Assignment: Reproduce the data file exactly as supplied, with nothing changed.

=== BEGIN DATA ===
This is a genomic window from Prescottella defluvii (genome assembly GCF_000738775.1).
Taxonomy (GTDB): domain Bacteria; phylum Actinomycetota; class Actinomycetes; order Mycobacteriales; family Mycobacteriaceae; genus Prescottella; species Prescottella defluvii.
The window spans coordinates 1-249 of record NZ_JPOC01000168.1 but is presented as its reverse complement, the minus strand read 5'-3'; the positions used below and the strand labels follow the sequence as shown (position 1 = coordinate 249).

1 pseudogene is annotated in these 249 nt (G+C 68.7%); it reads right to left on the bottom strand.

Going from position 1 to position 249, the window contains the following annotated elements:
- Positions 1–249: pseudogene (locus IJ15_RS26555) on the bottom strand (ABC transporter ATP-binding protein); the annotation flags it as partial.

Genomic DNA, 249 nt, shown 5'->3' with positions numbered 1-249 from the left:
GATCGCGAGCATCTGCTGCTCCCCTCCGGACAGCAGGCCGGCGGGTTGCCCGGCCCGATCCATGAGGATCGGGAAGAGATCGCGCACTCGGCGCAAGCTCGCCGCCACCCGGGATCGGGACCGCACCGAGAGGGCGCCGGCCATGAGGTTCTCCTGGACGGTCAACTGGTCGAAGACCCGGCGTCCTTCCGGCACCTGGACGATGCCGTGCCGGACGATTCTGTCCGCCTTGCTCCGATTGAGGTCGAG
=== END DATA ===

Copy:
This is a genomic window from Prescottella defluvii (genome assembly GCF_000738775.1).
Taxonomy (GTDB): domain Bacteria; phylum Actinomycetota; class Actinomycetes; order Mycobacteriales; family Mycobacteriaceae; genus Prescottella; species Prescottella defluvii.
The window spans coordinates 1-249 of record NZ_JPOC01000168.1 but is presented as its reverse complement, the minus strand read 5'-3'; the positions used below and the strand labels follow the sequence as shown (position 1 = coordinate 249).

1 pseudogene is annotated in these 249 nt (G+C 68.7%); it reads right to left on the bottom strand.

Going from position 1 to position 249, the window contains the following annotated elements:
- Positions 1–249: pseudogene (locus IJ15_RS26555) on the bottom strand (ABC transporter ATP-binding protein); the annotation flags it as partial.

Genomic DNA, 249 nt, shown 5'->3' with positions numbered 1-249 from the left:
GATCGCGAGCATCTGCTGCTCCCCTCCGGACAGCAGGCCGGCGGGTTGCCCGGCCCGATCCATGAGGATCGGGAAGAGATCGCGCACTCGGCGCAAGCTCGCCGCCACCCGGGATCGGGACCGCACCGAGAGGGCGCCGGCCATGAGGTTCTCCTGGACGGTCAACTGGTCGAAGACCCGGCGTCCTTCCGGCACCTGGACGATGCCGTGCCGGACGATTCTGTCCGCCTTGCTCCGATTGAGGTCGAG